Album review: Ben Howard – ‘Collections From The Whiteout’: engrossing, tragic stories on his best yet

WHAT a day it is for Ben Howard as he returns with Collections From The Whiteout – an album rich in engrossing stories and full-bodied instrumentals.

Critically acclaimed English singer-songwriter Ben has created his fourth studio album in a run beginning with 2011’s Every Kingdom. It’s a 14-track album that appears simple to the naked eye but is a display of the artist’s incredible ability to creatively recount morbid stories but make them sound heavenly.

Collections From The Whiteout is enriched with simple lyrics and joyous instrumentals, but the album is not an easy listen, unlike like his most popular and love-ballad filled album: Every Kingdom. It is instead a thought-provoking listen, a collection of different stories and a strong contender to be one of his most interesting albums yet.

In this album, you can see where the Devon-born musician’s influences come into play with his writing. Neil Young and James Taylor are two songwriters Howard has cited as his inspirations, and tracks like “The Strange Last Flight Of Richard Russell” are a more modern version of a story like Neil Young’s “Old Man”.

Instead of the love stories that can be found on his previous works, embedded in every song is a story that was written based on a headline that caught Ben’s eye. As a whole the stories appear unrelated, but the album is a journey through a multitude of stories with one common denominator – tragic endings. “Crowhurst’s Meme” is about the death of an amateur round-the-world sailor; “The Strange Death Of Richard Russell” about a young American who stole a plane in Seattle and committed suicide, and “Finders Keepers”, about ‘the dismembered body of a friend of his father found in a suitcase floating along the Thames. This concept shows how Ben Howard has evolved since songs like “Promise”, on Every Kingdom.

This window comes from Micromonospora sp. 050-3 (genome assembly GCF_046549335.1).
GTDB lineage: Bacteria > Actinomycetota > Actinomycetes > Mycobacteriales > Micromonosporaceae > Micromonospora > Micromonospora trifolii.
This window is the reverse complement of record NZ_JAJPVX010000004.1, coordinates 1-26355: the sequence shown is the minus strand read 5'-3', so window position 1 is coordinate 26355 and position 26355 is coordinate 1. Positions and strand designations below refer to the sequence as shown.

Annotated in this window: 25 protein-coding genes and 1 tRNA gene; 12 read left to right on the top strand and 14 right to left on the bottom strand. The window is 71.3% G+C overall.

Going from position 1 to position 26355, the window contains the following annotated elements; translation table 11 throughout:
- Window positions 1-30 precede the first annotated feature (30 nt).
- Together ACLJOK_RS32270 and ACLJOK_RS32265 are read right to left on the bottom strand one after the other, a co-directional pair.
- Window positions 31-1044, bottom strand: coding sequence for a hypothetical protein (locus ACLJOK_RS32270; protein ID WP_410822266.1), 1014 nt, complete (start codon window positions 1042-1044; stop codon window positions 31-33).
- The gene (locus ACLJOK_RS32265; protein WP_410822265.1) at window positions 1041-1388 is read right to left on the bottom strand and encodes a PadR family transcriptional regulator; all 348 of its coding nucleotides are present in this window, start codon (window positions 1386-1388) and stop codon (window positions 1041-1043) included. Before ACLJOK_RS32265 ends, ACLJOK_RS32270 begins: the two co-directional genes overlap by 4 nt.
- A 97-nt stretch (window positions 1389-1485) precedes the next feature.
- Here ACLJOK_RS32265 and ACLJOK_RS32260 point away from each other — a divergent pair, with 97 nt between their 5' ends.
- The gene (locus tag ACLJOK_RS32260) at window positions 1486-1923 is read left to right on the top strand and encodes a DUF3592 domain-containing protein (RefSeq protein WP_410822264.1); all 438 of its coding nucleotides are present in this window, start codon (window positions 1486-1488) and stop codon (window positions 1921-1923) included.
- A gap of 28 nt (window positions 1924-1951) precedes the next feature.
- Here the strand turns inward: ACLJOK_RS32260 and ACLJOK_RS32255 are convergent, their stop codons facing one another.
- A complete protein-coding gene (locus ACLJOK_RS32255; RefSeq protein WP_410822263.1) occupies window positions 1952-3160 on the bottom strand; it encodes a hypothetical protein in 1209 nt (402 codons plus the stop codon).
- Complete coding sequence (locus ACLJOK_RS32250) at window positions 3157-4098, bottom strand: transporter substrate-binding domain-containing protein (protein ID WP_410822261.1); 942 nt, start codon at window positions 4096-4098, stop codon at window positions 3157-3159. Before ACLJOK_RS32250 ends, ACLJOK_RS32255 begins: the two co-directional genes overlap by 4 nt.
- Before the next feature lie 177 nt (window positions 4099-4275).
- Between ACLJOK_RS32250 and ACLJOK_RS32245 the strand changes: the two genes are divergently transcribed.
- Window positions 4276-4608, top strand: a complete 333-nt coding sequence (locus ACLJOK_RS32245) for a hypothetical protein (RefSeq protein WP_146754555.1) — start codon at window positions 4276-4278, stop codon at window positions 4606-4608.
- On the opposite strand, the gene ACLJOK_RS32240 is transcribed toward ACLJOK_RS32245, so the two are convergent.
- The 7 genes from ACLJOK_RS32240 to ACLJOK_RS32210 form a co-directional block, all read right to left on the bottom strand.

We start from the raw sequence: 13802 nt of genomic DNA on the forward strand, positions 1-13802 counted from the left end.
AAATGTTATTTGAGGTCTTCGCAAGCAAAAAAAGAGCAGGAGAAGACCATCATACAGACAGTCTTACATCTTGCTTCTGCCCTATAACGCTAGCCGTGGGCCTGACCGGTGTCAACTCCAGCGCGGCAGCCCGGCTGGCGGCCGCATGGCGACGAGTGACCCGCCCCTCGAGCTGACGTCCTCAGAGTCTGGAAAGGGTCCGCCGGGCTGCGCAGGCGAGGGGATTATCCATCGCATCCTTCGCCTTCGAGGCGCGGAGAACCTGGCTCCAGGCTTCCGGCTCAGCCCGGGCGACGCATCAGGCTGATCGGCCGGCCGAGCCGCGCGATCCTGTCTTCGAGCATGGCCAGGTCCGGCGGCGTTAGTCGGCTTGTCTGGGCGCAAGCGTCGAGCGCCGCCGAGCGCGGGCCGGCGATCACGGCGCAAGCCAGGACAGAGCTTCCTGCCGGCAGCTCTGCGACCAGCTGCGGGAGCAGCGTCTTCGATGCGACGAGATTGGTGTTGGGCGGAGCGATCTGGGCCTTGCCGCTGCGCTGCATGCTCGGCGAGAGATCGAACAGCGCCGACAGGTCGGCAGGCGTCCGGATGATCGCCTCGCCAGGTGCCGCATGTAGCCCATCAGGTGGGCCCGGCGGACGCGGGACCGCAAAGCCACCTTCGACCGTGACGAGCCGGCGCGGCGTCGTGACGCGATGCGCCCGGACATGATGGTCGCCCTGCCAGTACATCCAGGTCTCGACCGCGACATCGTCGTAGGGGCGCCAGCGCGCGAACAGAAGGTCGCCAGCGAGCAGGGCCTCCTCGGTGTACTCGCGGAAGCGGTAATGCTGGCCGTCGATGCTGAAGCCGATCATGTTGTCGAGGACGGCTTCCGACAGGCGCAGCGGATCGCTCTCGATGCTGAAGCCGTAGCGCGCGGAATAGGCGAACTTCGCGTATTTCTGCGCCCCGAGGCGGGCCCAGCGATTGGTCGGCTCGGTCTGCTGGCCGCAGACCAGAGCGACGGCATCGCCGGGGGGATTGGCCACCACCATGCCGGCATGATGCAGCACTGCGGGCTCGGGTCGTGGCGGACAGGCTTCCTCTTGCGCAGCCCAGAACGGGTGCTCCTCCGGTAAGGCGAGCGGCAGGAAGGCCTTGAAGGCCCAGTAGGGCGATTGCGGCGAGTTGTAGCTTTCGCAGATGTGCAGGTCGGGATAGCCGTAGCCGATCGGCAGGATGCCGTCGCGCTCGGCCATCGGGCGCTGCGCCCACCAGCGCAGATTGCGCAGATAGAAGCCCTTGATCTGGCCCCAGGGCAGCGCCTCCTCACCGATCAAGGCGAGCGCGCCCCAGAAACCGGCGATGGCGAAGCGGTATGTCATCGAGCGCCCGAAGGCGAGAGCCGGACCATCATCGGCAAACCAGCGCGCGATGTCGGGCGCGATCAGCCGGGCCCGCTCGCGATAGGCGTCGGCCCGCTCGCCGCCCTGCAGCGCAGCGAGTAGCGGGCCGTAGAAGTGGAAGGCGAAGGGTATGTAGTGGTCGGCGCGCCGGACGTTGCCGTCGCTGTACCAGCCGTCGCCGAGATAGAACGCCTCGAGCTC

On first listening the album feels like a melodious folk album with more instrumentals than usual but a deeper knowledge of the context makes for a more interesting and haunting listen.

Like many albums emerging at the moment, you could assume that it was a lockdown record; however when speaking to Annie Mac on Radio One, Ben explained this wasn’t the case; “Lockdown was actually right at the very end. [..] It was pretty much done and dusted by then, we sort of basically got the last flight out of America.

“We have been sitting on the record for a long time. It’s been difficult to know what to do with it.”

Collections From The Whiteout was produced by Aaron Dessner, who is best known for working with Taylor Swift and Bon Iver and has previously worked with Ben too. This could answer why the album, whilst being so different in content to his previous three still maintains Ben’s quality and is recognisable to fans.

Collections From The Whiteout is a true keeper for fans of Ben Howard; it’s his best work yet. He has found his true musical niche in creative storytelling and it’s proof he’s one of the best songwriters of our time.

Ben Howard’s Collections From The Whiteout will be released by Island digitally, on CD and on trad black and limited clear vinyl this Friday, March 26th; you can order your copy from Rough Trade, here.

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